Editor’s Note: The following is and excerpt from the book Big Game Shooting and Travel in South-East Africa by F.R.N. Findlay.
The penetrating rays of the sun were struggling to pierce the dense mist which at eight o’clock still enshrouded the country when Belt (my partner) and myself, accompanied by half a dozen boys, left our camp on the Jungwe stream heading for the Madingue-dingue River. We hoped to find buffalo in the tract encircled by that river and another, known as Monongoia Island. Having secured services of two locals we continued along a path through dense reeds about eight feet high on the right bank of the stream before turning towards a swamp. One of our guides, a short, thick-set native, was a demon at getting over swampy ground. The other, a light skinned native, who might have passed for a Zulu, carried a long spear which often showed high above the grass.
After crossing a swamp with two to three feet of water, and floundering about amongst the clinging duckweed, we cut fresh spoor and droppings of a single buffalo. Then came the welcome word “inyati” from one of the boys who had climbed the topmost branches of a leafless tree. We tightened grips on our rifles and advanced in the direction the wind compelled us to take. The grass, three to four feet tall, afforded us ample cover until we got within 300 yards of a herd which, being rarely disturbed in this virgin area, was sleeping in a bare open spot.
Leaving our boys, Belt and I crawled to within 150 yards of the nearest bull, a grand old fellow with a pair of exceedingly massive yet apparently worn down horns. He was lying in the middle of the open patch. To our left, about 20 cows and a couple of waterbucks meandered. To our right, 300 yards off, were more buffalo, wildebeest, zebra and waterbuck and 200 yards beyond another mixed group. It was a grand sight to behold these animals fearlessly lying in the open so late in the morning.
Belt had first shot and as he touched the trigger of his Gibbs .450 the peaceful scene was rudely broken. On receiving the shot, the bull jumped up and made off. Thinking that Belt’s shot had hit, I fired at a bull making off at the rear of the herd and instead wounded a wildebeest bull. Failing to find blood spoor I began to circle at random when suddenly the wildebeest sprang up almost at my feet. Another shot from my Mauser and it was dead. I was now anxious to rejoin the group.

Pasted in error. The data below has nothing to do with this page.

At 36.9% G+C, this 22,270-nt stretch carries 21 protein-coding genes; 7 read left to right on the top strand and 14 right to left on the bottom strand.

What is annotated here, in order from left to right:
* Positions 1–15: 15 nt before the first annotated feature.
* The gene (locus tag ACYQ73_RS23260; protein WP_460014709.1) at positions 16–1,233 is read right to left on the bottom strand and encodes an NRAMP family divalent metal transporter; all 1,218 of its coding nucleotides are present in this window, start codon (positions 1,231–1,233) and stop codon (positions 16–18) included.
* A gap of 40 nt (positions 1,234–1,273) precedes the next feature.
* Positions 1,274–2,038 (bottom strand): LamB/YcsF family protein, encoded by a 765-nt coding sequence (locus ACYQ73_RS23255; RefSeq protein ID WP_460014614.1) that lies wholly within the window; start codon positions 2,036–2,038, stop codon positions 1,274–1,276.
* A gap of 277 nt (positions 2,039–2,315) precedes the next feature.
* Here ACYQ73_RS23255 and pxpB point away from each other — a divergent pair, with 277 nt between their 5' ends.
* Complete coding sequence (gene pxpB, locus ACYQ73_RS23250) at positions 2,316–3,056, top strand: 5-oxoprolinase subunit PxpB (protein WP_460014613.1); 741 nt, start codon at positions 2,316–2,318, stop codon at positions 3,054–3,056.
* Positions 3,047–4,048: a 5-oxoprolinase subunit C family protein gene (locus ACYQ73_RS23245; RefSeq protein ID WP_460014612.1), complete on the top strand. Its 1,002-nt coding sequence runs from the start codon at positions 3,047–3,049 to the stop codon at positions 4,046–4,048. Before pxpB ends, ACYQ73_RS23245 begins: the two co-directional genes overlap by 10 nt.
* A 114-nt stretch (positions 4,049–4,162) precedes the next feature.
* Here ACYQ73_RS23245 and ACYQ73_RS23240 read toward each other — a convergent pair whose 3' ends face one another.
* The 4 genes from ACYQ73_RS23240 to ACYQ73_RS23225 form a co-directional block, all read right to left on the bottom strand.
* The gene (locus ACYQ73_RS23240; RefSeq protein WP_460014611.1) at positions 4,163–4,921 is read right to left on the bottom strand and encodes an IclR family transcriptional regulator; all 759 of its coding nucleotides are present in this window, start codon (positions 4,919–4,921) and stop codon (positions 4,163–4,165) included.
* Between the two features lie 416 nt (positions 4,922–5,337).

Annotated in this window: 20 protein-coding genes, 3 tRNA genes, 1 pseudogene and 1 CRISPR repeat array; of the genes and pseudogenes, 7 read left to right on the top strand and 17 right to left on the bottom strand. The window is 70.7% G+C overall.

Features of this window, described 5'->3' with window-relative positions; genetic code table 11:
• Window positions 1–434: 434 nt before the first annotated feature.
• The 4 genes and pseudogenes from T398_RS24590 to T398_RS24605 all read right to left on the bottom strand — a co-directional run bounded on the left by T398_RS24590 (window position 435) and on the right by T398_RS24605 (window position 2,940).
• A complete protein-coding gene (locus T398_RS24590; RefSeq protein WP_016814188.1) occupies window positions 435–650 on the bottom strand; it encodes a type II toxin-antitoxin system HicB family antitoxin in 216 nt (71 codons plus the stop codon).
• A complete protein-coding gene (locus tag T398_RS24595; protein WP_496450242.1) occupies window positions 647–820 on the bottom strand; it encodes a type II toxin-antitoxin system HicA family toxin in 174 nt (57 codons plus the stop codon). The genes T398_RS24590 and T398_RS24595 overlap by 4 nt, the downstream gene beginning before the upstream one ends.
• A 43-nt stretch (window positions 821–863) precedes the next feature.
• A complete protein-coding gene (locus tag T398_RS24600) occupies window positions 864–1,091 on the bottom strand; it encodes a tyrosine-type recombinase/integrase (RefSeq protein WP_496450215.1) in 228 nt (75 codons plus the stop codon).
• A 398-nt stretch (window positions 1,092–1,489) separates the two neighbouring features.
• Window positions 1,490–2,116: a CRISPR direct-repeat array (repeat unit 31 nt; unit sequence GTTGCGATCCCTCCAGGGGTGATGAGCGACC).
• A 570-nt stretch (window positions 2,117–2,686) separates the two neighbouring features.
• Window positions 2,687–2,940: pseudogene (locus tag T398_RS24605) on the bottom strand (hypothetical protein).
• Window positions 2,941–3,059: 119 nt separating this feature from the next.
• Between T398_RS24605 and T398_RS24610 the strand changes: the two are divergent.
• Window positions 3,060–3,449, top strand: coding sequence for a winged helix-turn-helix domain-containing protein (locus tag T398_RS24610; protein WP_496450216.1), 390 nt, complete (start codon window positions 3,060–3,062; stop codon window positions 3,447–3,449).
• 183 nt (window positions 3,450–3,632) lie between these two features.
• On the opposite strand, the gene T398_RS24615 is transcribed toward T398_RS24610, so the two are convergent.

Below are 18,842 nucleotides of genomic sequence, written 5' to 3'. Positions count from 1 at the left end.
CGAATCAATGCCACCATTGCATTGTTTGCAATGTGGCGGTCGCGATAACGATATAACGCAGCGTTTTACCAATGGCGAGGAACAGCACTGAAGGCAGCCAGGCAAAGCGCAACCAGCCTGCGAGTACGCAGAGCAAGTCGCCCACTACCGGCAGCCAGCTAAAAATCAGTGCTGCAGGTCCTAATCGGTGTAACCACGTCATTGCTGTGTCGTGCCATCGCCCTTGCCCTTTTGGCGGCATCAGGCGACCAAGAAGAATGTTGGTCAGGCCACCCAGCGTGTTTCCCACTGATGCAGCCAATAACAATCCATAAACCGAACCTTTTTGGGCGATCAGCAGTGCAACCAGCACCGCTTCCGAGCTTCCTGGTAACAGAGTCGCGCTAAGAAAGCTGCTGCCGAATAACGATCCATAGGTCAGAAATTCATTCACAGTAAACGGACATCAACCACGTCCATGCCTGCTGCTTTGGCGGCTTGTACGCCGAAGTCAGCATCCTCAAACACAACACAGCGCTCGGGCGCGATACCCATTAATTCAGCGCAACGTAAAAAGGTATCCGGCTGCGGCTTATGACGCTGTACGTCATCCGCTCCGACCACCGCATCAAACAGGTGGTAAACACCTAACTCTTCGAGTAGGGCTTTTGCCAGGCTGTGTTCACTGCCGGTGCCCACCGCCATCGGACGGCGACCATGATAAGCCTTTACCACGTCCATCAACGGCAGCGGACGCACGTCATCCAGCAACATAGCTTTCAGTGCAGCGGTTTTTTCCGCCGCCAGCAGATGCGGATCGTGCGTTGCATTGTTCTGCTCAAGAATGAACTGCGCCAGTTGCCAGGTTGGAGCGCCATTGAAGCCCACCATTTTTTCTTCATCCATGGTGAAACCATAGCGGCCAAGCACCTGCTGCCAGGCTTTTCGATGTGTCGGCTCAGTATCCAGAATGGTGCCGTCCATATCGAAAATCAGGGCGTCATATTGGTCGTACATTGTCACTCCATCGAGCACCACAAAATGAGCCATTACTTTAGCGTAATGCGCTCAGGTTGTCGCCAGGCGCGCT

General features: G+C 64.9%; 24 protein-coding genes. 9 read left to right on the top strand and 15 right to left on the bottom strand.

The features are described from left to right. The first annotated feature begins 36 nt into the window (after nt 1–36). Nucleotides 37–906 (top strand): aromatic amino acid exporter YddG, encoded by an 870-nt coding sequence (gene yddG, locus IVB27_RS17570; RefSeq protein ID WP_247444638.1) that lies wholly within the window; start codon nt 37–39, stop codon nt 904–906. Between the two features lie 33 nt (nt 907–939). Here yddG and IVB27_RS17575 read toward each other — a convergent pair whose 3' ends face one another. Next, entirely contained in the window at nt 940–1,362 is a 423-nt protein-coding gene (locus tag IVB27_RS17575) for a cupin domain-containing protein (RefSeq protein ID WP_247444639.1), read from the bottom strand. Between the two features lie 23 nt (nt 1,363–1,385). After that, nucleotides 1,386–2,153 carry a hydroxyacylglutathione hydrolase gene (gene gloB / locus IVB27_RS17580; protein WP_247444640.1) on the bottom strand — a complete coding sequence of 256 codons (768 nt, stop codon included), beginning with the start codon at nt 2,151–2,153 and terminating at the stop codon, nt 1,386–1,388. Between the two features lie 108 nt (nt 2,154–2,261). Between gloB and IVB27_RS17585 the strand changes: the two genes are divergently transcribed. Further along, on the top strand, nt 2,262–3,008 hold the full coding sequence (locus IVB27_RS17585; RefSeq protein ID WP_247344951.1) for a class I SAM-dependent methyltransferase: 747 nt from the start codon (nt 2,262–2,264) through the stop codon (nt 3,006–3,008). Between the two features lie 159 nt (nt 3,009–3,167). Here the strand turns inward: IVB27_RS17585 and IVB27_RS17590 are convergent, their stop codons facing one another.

Hastily retracing my steps, I rejoined the group and sent a couple of boys to cut up the wildebeest. Belt explained that the buffalo had entered the long grass. We found his spoor leading through it, with here and there a small clot of mud adhering to the stems which had evidently been thrown up by the animal’s hooves. Farther on, a speck of blood. The sight of blood was sufficient to make our gun-bearers fall to the rear and soon we saw them only in a tree top, or were reminded of their presence by their warning wails.
Advancing by a series of semicircular casts, we came upon a small patch of blood where the buffalo had stood for some time. But after another several hundred yards with nothing, we began to think it had gone back to rejoin the main group. Suddenly, glancing to one side, I spotted some blood on a spot where it had been standing head on, at right angles to the track. Had it remained there it would have charged as I passed, and would have probably bowled me over, even if I managed a point blank shot.
While beating about there came a sudden bellow, a rush and a crash and then all was silent for a moment. These ominous sounds came from behind a dense mass of almost impenetrable bush about 12 paces ahead. Every instant we expected to see the buffalo break through the barrier and dash at us. We stood our ground and before long there was another rush as the buffalo passed within 15 yards of us, but out of sight, and lumbered away at a heavy, swinging pace which seemed to denote that its foreleg was bleeding between the knee and shoulder, a conclusion which was confirmed by the height at which we found blood on the grass. I was sorry to give up the chase but it was evident the animal was not badly wounded.